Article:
Upper endoscopy – used to diagnose conditions of the upper gastrointestinal tract – is a time consuming, costly and uncomfortable procedure that typically requires patient sedation. A new alternative lies in rescreening with tethered capsule endomicroscopy (TCE), in which an imaging capsule is lowered down the throat on an optical fibre. The capsule uses optical coherence tomography to collect cross-sectional microscopic images of the entire oesophagus as it passes up and down the throat, images that are then algorithmically characterized (see Tethered capsule detects GI tract disease for more details of this technique).

With dimensions of only 2.48 cm in length and 1.1 cm in diameter, and a weight of 6 g to aid oesophageal transit via natural peristalsis, the capsule is intended to be minimally invasive and not require patient sedation.

Since demonstrating the potential of the tethered capsule device and their image characterization algorithm, lead author Guillermo Tearney reports that the team "has now developed a portable TCE system that should greatly increase usability of the device in the clinical setting."

To assess the feasibility and acceptability of the new tethered capsule setup device in a primary care setting, the researchers imaged the oesophagus of 20 patients in a standard outpatient examination room at the Internal Medical Associates clinic at Massachusetts General Hospital. Eight of the patients had a history of gastro-oesophageal reflux disease. Patients were instructed to fast for four hours prior to the examination – and afterward were asked a series of questions regarding their experience with the tethered capsule.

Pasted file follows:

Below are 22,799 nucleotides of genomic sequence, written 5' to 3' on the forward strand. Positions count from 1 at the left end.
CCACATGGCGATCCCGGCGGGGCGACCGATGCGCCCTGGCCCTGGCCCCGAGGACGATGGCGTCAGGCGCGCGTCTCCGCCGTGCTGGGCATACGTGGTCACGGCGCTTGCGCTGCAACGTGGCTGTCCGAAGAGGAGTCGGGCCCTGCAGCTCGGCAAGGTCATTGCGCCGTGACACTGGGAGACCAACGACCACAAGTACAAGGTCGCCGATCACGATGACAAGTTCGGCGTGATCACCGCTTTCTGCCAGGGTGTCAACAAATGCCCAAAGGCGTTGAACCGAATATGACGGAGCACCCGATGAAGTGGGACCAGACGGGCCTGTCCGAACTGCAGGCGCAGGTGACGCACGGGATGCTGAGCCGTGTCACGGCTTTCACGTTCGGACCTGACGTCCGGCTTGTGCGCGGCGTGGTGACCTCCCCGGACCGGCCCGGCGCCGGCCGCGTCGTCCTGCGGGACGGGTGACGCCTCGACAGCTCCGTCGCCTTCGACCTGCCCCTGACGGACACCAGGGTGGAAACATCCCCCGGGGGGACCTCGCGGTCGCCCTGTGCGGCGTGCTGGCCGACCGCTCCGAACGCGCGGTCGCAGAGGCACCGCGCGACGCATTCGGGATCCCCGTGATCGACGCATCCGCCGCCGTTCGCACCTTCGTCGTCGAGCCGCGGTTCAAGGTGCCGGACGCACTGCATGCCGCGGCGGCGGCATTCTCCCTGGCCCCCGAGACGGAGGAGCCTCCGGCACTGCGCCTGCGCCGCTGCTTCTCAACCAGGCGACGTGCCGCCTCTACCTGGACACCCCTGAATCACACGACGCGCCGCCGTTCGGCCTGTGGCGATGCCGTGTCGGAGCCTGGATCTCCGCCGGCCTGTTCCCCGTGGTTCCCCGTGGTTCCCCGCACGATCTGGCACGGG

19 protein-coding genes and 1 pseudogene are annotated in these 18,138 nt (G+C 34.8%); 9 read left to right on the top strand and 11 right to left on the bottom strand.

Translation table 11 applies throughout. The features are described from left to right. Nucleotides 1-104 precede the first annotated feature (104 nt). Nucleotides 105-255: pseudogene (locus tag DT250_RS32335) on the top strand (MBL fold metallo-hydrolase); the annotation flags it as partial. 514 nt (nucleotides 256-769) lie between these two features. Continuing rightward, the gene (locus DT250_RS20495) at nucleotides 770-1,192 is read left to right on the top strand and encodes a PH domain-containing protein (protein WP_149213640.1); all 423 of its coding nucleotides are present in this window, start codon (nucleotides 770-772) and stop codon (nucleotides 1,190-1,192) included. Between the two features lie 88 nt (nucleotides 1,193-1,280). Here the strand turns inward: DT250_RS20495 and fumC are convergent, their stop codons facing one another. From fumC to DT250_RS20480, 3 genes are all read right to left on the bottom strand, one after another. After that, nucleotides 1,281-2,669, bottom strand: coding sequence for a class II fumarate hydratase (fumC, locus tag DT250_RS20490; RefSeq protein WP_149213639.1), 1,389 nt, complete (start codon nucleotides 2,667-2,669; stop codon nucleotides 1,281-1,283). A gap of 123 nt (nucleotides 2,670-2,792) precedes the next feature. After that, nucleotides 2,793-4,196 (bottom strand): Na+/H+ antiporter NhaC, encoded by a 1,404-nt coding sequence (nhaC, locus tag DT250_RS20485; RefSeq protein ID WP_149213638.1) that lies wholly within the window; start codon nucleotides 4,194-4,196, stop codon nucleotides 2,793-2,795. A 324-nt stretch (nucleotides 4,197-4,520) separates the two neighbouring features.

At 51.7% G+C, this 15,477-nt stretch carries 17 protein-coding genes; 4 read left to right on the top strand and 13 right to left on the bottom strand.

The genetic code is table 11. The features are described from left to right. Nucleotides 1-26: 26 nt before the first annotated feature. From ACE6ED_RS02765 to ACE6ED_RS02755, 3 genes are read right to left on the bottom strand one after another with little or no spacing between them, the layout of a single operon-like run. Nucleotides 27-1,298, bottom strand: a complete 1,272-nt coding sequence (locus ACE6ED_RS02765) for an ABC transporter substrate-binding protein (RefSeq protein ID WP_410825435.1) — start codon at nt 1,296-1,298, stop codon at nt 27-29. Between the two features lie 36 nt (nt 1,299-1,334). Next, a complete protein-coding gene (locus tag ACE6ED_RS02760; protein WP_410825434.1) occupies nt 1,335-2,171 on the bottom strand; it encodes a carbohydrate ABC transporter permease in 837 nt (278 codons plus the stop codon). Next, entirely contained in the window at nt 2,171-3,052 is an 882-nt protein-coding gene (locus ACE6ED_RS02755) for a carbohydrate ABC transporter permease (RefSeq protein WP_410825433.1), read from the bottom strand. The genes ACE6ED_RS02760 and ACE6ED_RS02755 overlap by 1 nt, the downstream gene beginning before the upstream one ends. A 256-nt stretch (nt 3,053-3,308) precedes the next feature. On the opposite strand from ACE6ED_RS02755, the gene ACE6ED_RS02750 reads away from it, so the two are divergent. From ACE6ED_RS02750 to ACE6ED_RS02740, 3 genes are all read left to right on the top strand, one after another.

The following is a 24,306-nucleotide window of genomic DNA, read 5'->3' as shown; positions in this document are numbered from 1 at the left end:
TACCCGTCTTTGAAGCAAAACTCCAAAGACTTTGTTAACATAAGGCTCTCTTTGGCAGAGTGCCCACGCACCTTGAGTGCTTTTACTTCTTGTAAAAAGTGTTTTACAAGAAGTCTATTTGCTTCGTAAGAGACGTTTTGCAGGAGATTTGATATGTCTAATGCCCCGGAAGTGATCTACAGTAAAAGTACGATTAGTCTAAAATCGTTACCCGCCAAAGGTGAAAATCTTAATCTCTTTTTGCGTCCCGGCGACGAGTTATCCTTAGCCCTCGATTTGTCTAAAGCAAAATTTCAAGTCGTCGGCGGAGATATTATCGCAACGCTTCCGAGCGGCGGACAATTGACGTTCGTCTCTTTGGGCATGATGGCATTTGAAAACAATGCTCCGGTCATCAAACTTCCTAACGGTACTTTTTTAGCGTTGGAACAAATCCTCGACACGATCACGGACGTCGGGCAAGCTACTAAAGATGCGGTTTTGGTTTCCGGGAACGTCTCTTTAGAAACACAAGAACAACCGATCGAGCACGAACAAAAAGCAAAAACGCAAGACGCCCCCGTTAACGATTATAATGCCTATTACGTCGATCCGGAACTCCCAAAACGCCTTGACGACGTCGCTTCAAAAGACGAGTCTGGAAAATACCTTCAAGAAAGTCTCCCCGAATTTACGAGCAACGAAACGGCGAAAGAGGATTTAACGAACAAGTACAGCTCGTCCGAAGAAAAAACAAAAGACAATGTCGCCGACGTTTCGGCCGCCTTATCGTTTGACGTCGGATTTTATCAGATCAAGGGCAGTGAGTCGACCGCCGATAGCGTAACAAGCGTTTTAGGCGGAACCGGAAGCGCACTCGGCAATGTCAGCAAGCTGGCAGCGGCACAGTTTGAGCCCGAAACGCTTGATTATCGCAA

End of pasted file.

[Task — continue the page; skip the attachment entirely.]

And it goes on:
The examination was administered by a research nurse trained in the operation of the capsule, and accompanied during the trials by an experienced capsule operator and a reporting researcher. The average time taken for the examination was 4.8 minutes with an average number of 3.7 capsule passes through the oesophageal passage required for successful imaging.

The study also revealed that using a double-breath technique to assist with the withdrawal of the capsule was easier on both the patient and the capsule operator than relaxing the upper oesophageal sphincter by having the patient swallow.

"We did not encounter any particular challenges implementing TCE in the primary care setting," said Tearney. In fact, the examination of all patients yielded an image of sufficient quality, and tissue visualization improved with successive passes through the oesophagus; the last imaging run for each patient typically provided the best visualization, with the full circumference of the oesophagus clearly visible in around 97% of the frames.

While patients reported some anxiety prior to the examination, 16 of the 17 patients who were able to swallow the capsule reported that they would definitely recommend the procedure, with the remaining patient saying they would probably recommend it. The patients reported experiencing only minor discomfort during the examination procedure.

While three patients were unable to swallow the capsule with water, this might potentially be improved in the future, Tearney notes, by reducing the size of the tethered capsule, or by numbing the patients' throats with a topical anaesthetic. Other potential future improvements highlighted by the study include a single-user operating procedure and a smaller imaging system footprint.

Following this study, the researchers are now starting several larger clinical studies to test the device in a broader population of subjects, alongside investigating the natural history of Barrett's oesophagus.

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